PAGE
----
ADJUDICATION OFFICER RECOMMENDATION
Adjudication Reference: ADJ-00018366
Health Service Provider
Employee Relations Manager
Complaint/Dispute Reference No.
Date of Receipt
Complaint seeking adjudication by the Workplace Relations Commission under section 13 of the Industrial Relations Act, 1969
Date of Adjudication Hearing: 03/10/2019
Workplace Relations Commission Adjudication Officer: Shay Henry
In accordance with Section 41 of the Workplace Relations Act, 2015and/or Section 13 of the Industrial Relations Acts 1969 following the referral of the disputeto me by the Director General, I inquired into the dispute and gave the parties an opportunity to be heard by me and to present to me any evidence relevant to the dispute.
The complainant made complaints against another member of staff in 2014. The final report into these complaints has still not issued
Summary of Complainant’s Case:
The issue relates to the delay by the respondent in releasing the preliminary report and also the final report into complaints under the Dignity at Work made by the complainant on the 17th and 22nd of April 2014.
Complaints were made to the respondent and deemed appropriate for investigation following a preliminary screening under the Dignity at Work Policy. Fifteen months later a full independent investigation commenced on the 10th of July 2015. The complainant cooperated fully with the timeframes as set out in the Dignity at Work policy, the terms of reference of the investigation and the investigative team at all points of the investigation.
Following numerous requests form the INMO eventually In February 2018, preliminary reports were issued to the complainant and comments were sought from her by the investigative team within a set timeframe of two weeks. The complainant complied fully with this timeframe and this was acknowledged by the investigative team.
It is clear from the preliminary report’s list of chronological timeframes, that the issuing of preliminary reports was deliberately delayed by the respondent. Since the return of comments on the preliminary report in March 2018, the INMO has corresponded on behalf of the claimant seeking the publication of the final report. To date, this report has not issued.
The timeframes for this investigation were set out in the terms of reference as six weeks. The respondents Dignity at Work policy instructs that the formal investigations should allow for a period of two weeks for responses to complaints made. The claimant has complied with all timeframes set out by the investigative team based on the dignity at work policy and the terms of reference. However, the person against whom the complaint was made has not and undue latitude has been afforded to this by the respondent.
On the 06th of January 2017, the investigators were requested by the respondent to adjourn their proceedings. The complainant was not notified of this instruction to the investigation team, nor was she aware of it until the preliminary report issued in February 2018. This instruction was reiterated on the 22nd of March 2017 by the respondent to the investigative team, again recorded as part of the preliminary report. Nine months later, on the 06th of December 2017, the respondent changed its instruction and requested the investigative team to draft its preliminary reports. This delayed the issuing of the preliminary reports. It is clear that on December 14th, 2016 the investigative team had commenced preparing the report. Due to the instruction from the respondent, the preliminary report was not issued for a further 14 months after the original date, that it had been prepared.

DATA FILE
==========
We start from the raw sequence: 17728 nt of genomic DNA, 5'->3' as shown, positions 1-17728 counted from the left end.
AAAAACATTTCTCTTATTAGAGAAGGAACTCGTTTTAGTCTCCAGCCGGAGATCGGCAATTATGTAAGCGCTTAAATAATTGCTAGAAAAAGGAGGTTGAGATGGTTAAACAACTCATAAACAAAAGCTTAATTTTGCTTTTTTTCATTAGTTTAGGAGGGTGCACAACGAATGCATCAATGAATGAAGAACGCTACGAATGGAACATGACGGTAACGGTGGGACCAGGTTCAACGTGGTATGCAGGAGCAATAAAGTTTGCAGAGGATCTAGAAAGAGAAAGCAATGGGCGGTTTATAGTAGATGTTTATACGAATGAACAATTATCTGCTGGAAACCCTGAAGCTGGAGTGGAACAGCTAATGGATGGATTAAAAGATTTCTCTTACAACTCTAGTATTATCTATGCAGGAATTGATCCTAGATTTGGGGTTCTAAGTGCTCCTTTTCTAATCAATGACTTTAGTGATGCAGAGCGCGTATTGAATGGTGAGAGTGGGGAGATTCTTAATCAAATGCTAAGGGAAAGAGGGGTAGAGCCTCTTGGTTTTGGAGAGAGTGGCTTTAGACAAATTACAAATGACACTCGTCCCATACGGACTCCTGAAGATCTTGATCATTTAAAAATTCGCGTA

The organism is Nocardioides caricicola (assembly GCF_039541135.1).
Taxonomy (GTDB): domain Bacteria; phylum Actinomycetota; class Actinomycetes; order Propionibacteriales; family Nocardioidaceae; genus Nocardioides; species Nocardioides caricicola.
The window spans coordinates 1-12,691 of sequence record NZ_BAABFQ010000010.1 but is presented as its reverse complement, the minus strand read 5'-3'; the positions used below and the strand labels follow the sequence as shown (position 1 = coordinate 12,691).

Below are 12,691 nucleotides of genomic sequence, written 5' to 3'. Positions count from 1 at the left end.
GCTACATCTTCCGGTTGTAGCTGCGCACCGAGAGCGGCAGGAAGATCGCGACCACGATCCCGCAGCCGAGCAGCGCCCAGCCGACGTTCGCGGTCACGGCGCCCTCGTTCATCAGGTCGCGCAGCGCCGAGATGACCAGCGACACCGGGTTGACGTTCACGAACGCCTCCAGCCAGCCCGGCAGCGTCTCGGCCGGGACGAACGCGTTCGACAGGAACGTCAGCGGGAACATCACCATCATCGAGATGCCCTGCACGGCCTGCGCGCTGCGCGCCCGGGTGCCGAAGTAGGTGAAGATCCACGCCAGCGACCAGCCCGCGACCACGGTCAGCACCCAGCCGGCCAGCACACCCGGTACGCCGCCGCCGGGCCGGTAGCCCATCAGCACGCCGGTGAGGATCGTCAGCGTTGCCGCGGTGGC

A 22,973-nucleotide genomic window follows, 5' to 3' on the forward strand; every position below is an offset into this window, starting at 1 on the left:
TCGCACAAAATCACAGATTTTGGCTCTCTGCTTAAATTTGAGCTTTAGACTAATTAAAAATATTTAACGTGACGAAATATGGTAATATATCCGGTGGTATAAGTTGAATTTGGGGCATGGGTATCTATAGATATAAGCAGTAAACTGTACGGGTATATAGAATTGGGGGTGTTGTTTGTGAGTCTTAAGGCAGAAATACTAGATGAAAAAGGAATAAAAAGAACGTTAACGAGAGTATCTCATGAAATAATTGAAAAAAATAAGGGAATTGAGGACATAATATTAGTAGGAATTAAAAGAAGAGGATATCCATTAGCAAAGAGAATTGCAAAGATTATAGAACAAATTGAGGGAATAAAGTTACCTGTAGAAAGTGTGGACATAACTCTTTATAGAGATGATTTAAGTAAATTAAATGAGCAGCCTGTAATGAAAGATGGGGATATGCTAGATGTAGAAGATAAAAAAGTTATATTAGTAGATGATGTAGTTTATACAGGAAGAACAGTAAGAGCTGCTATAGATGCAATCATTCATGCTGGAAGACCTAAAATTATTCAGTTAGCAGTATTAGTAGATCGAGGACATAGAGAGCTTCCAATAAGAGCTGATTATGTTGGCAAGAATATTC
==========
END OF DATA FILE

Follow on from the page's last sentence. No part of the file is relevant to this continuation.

In respect of the delay in publishing the interim report it is submitted that the respondent received an adjudication officer’s report on the 14th of July 2017 which stated:
I will not be, as requested by the Complainant, recommending a termination of the existing investigations into the complaints against the complainant by 14 of her colleagues, nor will I be recommending its suspension as I note that unlike the case with adjudication officer decision/case ADJ-00003781, this complaint/case does not involve a member of the investigation team. Indeed, the (person), against whom this complaint/claim is made played and plays no part on that investigation, while the other person is the commissioning offer for the investigation he is not part of the investigation team. I further note, as submitted by the Respondent, the Complainant and her INMO Representative are participating in and engaging with that Investigation and it is open to them to raise any issues they have in that regard at those investigations hearings, or as suggested by the Respondent, at the issue of the first draft of the report of the Investigation, or in any appeal against the final report of the investigation or in any appeal to the WRC and/or the Labour Court against the outcome of the investigation. I consider it in the interest of all parties, including the Complainant, that the current investigation, that has been ongoing for more than 3 years, should be concluded without any further delay.
This finding recommended that the respondent continue with the investigation and issue final reports. Any appeal could be made to the relevant third party after that stage. A recommendation of this nature supported the respondent if they chose to clearly direct the investigative team to proceed immediately and afforded two weeks as per the policy, to the alleged perpetrator to raise any matter regarding the preliminary report, and thereafter issue the final report. The respondent did not take this approach. On the 24th of August 2017 (allowing for a 42-day period from the date of issue), the investigative team should have been instructed by the respondent to issue the preliminary report. This instruction instead only issued to the investigations team on 06th of December.
On the 06th of September 2019 the investigative team wrote to the INMO to advise that: “notwithstanding the objection made in correspondence on behalf of the respondent to proceeding to finalisation of this process, the investigative team have now been requested to do so by the commissioner of the process.” It would appear from this sentence that an instruction to proceed and issue final report therefore was only issued to the investigation team in September 2019. Eighteen months latitude between February 2018 and September 2019 was therefore afforded to the alleged perpetrator, despite the July 2017 recommendation to issue the final report and deal with any appeals after its issuing. By not following this recommendation and allowing this extraordinary latitude to the alleged perpetrator the respondent demonstrated more favourable treatment of the alleged perpetrator and little or no regard for lack of fairness this afforded the complainant.